The headline of this story focuses on how Obama, in the weeks after the election, nine days before the White House declared the election, “free and fair from a cybersecurity perspective,” begged Mark Zuckerberg to take the threat of fake news seriously.
Now huddled in a private room on the sidelines of a meeting of world leaders in Lima, Peru, two months before Trump’s inauguration, Obama made a personal appeal to Zuckerberg to take the threat of fake news and political disinformation seriously. Unless Facebook and the government did more to address the threat, Obama warned, it would only get worse in the next presidential race.
But 26 paragraphs later, WaPo reveals a detail that should totally change the spin of the article: in June, Facebook not only detected APT 28’s involvement in the operation (which I heard at the time), but also informed the FBI about it (which, along with the further details, I didn’t).
It turned out that Facebook, without realizing it, had stumbled into the Russian operation as it was getting underway in June 2016.
At the time, cybersecurity experts at the company were tracking a Russian hacker group known as APT28, or Fancy Bear, which U.S. intelligence officials considered an arm of the Russian military intelligence service, the GRU, according to people familiar with Facebook’s activities.
Members of the Russian hacker group were best known for stealing military plans and data from political targets, so the security experts assumed that they were planning some sort of espionage operation — not a far-reaching disinformation campaign designed to shape the outcome of the U.S. presidential race.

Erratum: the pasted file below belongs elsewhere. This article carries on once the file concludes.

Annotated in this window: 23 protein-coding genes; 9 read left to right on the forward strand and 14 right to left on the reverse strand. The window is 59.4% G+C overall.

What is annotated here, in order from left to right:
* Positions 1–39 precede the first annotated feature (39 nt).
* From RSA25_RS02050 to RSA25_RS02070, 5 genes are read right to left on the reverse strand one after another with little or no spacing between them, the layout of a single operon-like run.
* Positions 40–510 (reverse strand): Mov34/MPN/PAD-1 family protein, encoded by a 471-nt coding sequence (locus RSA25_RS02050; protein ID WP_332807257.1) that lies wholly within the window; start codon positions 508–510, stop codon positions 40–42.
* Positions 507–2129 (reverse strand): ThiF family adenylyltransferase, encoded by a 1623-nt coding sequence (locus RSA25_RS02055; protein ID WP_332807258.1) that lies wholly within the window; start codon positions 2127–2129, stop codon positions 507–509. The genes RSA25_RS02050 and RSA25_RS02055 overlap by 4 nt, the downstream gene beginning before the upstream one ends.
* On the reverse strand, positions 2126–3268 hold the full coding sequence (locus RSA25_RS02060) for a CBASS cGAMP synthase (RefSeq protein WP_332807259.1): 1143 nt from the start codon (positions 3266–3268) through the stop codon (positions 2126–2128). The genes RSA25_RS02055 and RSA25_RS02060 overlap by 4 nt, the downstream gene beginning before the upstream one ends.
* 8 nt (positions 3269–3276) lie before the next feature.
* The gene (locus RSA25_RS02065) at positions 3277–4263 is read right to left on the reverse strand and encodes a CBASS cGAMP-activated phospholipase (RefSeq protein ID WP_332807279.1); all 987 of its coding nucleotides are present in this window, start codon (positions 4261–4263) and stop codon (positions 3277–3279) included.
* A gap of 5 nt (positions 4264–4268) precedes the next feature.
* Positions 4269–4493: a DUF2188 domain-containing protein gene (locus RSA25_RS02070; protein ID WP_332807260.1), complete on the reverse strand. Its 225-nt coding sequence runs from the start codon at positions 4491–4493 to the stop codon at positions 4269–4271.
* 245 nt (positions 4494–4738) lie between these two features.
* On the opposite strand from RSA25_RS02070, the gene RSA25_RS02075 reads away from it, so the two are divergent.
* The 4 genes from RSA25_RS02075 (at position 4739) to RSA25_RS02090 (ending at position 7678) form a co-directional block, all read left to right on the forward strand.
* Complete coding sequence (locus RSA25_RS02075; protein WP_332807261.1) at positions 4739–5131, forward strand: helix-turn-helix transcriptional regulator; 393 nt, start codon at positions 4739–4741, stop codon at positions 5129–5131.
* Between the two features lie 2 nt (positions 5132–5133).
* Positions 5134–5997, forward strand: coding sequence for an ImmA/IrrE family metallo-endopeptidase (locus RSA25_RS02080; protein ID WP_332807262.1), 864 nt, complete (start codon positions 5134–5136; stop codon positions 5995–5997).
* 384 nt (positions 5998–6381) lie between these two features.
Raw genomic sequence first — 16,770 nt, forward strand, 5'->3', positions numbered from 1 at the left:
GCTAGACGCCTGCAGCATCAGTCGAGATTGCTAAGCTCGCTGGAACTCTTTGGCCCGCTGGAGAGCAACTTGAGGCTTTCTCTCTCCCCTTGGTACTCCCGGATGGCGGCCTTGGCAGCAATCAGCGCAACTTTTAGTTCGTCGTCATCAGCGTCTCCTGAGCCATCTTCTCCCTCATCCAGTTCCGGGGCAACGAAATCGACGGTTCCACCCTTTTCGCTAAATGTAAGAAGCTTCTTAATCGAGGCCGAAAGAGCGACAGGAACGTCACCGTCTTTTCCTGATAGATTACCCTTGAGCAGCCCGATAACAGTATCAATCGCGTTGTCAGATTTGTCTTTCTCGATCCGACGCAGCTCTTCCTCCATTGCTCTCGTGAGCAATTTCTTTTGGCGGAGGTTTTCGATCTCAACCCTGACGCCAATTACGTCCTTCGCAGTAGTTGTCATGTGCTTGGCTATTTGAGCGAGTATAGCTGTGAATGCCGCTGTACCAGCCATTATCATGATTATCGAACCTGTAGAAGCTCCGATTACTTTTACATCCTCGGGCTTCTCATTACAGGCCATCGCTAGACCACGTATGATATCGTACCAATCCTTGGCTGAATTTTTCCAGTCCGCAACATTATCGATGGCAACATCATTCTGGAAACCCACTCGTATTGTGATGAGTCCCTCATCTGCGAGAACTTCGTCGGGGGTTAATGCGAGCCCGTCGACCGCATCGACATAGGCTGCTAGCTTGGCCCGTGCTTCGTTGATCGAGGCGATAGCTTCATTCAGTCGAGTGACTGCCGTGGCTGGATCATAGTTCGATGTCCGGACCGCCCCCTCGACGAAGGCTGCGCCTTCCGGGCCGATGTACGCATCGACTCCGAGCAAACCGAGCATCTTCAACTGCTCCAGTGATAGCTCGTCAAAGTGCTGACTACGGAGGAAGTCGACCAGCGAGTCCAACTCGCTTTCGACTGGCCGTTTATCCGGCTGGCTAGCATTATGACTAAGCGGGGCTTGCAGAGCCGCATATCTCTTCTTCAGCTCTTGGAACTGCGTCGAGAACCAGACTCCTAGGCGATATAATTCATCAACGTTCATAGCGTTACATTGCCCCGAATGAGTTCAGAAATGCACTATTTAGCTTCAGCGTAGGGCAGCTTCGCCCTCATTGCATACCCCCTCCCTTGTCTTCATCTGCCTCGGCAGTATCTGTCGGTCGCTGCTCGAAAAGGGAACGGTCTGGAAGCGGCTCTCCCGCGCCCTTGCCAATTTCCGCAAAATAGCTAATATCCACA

Facebook executives shared with the FBI their suspicions that a Russian espionage operation was in the works, a person familiar with the matter said. An FBI spokesperson had no immediate comment.
Soon thereafter, Facebook’s cyber experts found evidence that members of APT28 were setting up a series of shadowy accounts — including a persona known as Guccifer 2.0 and a Facebook page called DCLeaks — to promote stolen emails and other documents during the presidential race. Facebook officials once again contacted the FBI to share what they had seen.
Like the U.S. government, Facebook didn’t foresee the wave of disinformation that was coming and the political pressure that followed. The company then grappled with a series of hard choices designed to shore up its own systems without impinging on free discourse for its users around the world. [my emphasis]
But the story doesn’t provide the details you would expect from such disclosures.
For example, where did Facebook see Guccifer 2.0? Did Guccifer 2.0 try to set up a Facebook account? Or, as sounds more likely given the description, did he/they use Facebook as a signup for the WordPress site?
More significantly, what did Facebook do with the DC Leaks account, described explicitly?
It seems Facebook identified, and — at least in the case of the DC Leaks case — shut down an APT 28 attempt to use its infrastructure. And it told FBI about it, at a time when the DNC was withholding its server from the FBI.
This puts this passage from Facebook’s April report, which I’ve pointed to repeatedly, in very different context.
Facebook is not in a position to make definitive attribution to the actors sponsoring this activity. It is important to emphasize that this example case comprises only a subset of overall activities tracked and addressed by our organization during this time period; however our data does not contradict the attribution provided by the U.S. Director of National Intelligence in the report dated January 6, 2017.
In other words, Facebook had reached this conclusion back in June 2016, and told FBI about it, twice.
And then what happened?
Again, I’m sympathetic to the urge to blame Facebook for this election. But this article describes Facebook’s heavy handed efforts to serve as a wing of the government to police terrorist content, without revealing that sometimes Facebook has erred in censoring content that shouldn’t have been. Then, it reveals Facebook reported Guccifer 2.0 and DC Leaks to FBI, twice, with no further description of what FBI did with those leads.
Yet from all that, it headlines Facebook’s insufficient efforts to track down other abuses of the platform.
I’m not sure what the answer is. But it sounds like Facebook was more forthcoming with the FBI about APT 28’s efforts than the DNC was.